White House organizes virtual global summit to tackle ransomware
A MARTÍNEZ, HOST:
The White House is hosting a virtual gathering with over 30 countries starting today to address the issue of ransomware. Cyber hackers are stealing and locking up important files owned by everyone from pipeline operators to local libraries. For more on this, we're joined by NPR cybersecurity correspondent Jenna McLaughlin. Jenna, so who exactly is invited to this summit?
JENNA MCLAUGHLIN, BYLINE: Hi, A. So it's a big group. You've got everyone from Ukraine and Romania to the United Arab Emirates, Brazil, the list goes on. The White House says they were chosen partially because they've all had issues with ransomware, too. Ukraine, for example, is already helping hunt cybercriminals. Just a few weeks ago, the FBI partnered with international law enforcement to arrest ransomware operators. They posted a video of piles of cash on YouTube. It was a classic sting operation. International law enforcement officials tell me that there's more to come down the line. I also spoke to President Biden's deputy national security advisor for cyber and emerging technology, Anne Neuberger. She says those types of arrests are going to be top of mind this week.
ANNE NEUBERGER: One of the panels will focus on disruption. And these are exactly the kinds of efforts that we have in mind. And certainly the partners who join us around the world are those where potentially there are criminal actors who are in those countries where there is experience in criminal cyber activity.
MCLAUGHLIN: And, of course, there's the question of Russia, where lots of cybercriminals actually live. The White House says that Russia isn't invited this time. They haven't ruled out including them in future summits. Right now the White House is focusing on a separate channel of communication with Moscow. And they say they're seeing some progress. But they're continuing to put pressure on them.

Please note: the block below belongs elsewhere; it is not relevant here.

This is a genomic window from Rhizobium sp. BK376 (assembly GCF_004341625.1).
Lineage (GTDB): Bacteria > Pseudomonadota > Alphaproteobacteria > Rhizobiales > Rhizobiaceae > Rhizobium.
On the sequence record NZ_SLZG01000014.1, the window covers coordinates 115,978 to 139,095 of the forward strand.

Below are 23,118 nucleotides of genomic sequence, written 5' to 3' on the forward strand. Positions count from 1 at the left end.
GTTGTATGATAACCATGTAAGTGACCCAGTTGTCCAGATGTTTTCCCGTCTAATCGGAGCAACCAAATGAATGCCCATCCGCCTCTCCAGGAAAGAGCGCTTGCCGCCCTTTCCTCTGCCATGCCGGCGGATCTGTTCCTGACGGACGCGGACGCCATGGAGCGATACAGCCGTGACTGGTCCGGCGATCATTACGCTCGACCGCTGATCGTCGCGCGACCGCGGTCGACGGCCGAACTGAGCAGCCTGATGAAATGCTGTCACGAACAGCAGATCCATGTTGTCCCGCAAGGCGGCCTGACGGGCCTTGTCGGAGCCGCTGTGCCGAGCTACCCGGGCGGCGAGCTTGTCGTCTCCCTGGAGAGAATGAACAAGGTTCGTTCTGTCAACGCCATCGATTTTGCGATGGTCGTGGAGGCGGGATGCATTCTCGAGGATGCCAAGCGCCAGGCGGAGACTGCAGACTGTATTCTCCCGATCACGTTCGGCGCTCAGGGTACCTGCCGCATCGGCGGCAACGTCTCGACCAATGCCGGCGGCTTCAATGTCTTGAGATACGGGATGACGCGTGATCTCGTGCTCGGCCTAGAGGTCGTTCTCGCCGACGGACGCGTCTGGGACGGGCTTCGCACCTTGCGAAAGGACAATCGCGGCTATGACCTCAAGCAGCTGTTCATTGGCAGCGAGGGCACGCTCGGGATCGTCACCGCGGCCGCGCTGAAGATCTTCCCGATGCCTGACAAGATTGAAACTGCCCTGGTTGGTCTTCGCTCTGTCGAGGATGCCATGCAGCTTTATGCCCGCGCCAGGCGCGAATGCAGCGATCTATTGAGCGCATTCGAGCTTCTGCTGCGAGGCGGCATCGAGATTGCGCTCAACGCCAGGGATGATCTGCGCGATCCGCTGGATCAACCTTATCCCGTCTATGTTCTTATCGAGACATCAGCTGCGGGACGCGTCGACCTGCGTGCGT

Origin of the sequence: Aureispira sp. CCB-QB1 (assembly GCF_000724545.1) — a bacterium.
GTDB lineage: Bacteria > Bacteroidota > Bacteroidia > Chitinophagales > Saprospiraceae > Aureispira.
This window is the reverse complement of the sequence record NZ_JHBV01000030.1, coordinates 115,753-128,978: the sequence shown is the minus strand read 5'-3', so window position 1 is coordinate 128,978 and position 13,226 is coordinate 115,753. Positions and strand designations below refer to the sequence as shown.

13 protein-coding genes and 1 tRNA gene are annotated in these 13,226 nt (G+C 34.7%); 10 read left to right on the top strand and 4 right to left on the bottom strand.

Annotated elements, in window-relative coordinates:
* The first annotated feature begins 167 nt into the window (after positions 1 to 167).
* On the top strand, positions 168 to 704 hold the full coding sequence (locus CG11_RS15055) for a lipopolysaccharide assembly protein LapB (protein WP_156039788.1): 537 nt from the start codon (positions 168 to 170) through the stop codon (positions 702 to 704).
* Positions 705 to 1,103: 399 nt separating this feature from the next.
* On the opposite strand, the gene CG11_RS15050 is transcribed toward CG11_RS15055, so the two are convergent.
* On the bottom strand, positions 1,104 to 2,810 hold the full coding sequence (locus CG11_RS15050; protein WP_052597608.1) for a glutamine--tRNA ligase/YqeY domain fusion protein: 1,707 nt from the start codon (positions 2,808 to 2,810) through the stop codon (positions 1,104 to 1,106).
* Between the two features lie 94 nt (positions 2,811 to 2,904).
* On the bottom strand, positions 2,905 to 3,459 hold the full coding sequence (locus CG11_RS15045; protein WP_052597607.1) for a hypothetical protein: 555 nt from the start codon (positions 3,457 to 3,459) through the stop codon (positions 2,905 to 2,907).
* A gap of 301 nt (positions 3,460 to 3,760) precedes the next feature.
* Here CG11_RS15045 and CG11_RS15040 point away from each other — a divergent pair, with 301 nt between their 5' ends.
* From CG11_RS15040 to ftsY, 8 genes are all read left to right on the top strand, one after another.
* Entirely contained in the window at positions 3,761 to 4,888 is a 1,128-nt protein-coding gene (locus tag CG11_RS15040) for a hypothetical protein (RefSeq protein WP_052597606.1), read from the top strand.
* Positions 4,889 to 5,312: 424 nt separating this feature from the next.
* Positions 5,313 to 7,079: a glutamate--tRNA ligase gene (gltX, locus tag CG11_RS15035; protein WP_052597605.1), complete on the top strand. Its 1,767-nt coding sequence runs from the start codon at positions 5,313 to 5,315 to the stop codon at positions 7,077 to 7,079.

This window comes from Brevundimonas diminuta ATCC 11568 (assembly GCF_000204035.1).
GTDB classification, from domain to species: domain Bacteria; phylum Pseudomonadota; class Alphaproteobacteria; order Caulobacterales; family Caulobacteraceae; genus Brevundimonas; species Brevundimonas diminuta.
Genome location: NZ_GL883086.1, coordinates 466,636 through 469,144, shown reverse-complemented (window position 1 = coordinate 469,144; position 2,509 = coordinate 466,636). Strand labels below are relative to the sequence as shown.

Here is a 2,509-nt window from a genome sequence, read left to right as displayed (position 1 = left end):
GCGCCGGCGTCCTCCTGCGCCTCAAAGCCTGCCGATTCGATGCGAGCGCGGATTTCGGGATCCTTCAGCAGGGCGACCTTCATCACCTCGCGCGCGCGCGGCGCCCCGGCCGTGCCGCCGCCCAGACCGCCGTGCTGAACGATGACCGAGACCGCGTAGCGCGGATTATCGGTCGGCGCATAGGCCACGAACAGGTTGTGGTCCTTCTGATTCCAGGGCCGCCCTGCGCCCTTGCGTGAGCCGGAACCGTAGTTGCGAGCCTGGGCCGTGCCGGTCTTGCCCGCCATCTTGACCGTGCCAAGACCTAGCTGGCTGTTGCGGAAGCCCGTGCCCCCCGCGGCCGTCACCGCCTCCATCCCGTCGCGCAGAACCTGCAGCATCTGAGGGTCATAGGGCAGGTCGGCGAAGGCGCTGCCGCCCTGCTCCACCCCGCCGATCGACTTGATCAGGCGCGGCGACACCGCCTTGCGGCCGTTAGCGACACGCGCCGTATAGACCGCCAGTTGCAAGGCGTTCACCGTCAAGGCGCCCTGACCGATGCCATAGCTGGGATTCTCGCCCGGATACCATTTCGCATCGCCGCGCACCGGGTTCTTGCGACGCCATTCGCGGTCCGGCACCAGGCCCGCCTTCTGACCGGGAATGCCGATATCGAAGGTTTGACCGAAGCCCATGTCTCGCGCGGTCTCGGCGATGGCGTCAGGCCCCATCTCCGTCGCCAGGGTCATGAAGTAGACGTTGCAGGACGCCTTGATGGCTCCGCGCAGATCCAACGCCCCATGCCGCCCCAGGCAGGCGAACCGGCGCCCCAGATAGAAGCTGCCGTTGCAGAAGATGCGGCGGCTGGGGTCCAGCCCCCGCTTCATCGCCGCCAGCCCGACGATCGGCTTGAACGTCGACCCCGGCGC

MARTÍNEZ: What does the Biden administration want to get out of this meeting?
MCLAUGHLIN: So the White House isn't sharing a lot about specific agreements it hopes to reach before Thursday. But part of the plan definitely involves the U.S. and others helping their foreign partners get better at following the money - in this case, cryptocurrency - similar to how the Justice Department a few months ago recovered $2.3 million from a Bitcoin wallet for Colonial Pipeline back when it got breached by criminal hackers in May. Additionally, while the White House says the meetings are led by the U.S., other countries are taking point on different sessions. So India is going to lead a panel on digital defense. Australia will take point on the discussion on disrupting criminal hackers - while the UK and Germany will also lead panels.
MARTÍNEZ: I think if we didn't think so a couple of years ago, this year for sure, I think we know how big of a problem ransomware is.
MCLAUGHLIN: Absolutely. It's a huge challenge that everyone's been hearing about. Companies big and small can and have been victims - hospitals, towns, everyone. A recent estimate pegs payments at almost 2 million on average in 2021. And they're going after the big targets, who are the most likely to pay. It's also not the first time that national security officials have gotten interested in seemingly lowly criminals. Back in 2014 the intelligence community got involved in the Sony hack because North Korea was behind it. Now NSA Director General Nakasone is saying that ransomware is a national security threat and that the government is surging against it.
MARTÍNEZ: Wow. Did Anne Neuberger have those same concerns?
MCLAUGHLIN: She did. But she also struck a hopeful tone. She stressed that there's strength in numbers in fighting ransomware.
NEUBERGER: Firstly, there's always hope out there. Now, that being said, we fight ransomware day by day. And it's something where we need many partners. We need American individuals, companies, partners around the world to fight it together.
MCLAUGHLIN: And one last thing Anne Neuberger said - you should always use multifactor authentication.
MARTÍNEZ: Not one, two, three, four, exclamation point?
MARTÍNEZ: That's NPR cybersecurity correspondent Jenna McLaughlin. Thanks lot.
MCLAUGHLIN: Thank you. Transcript provided by NPR, Copyright NPR.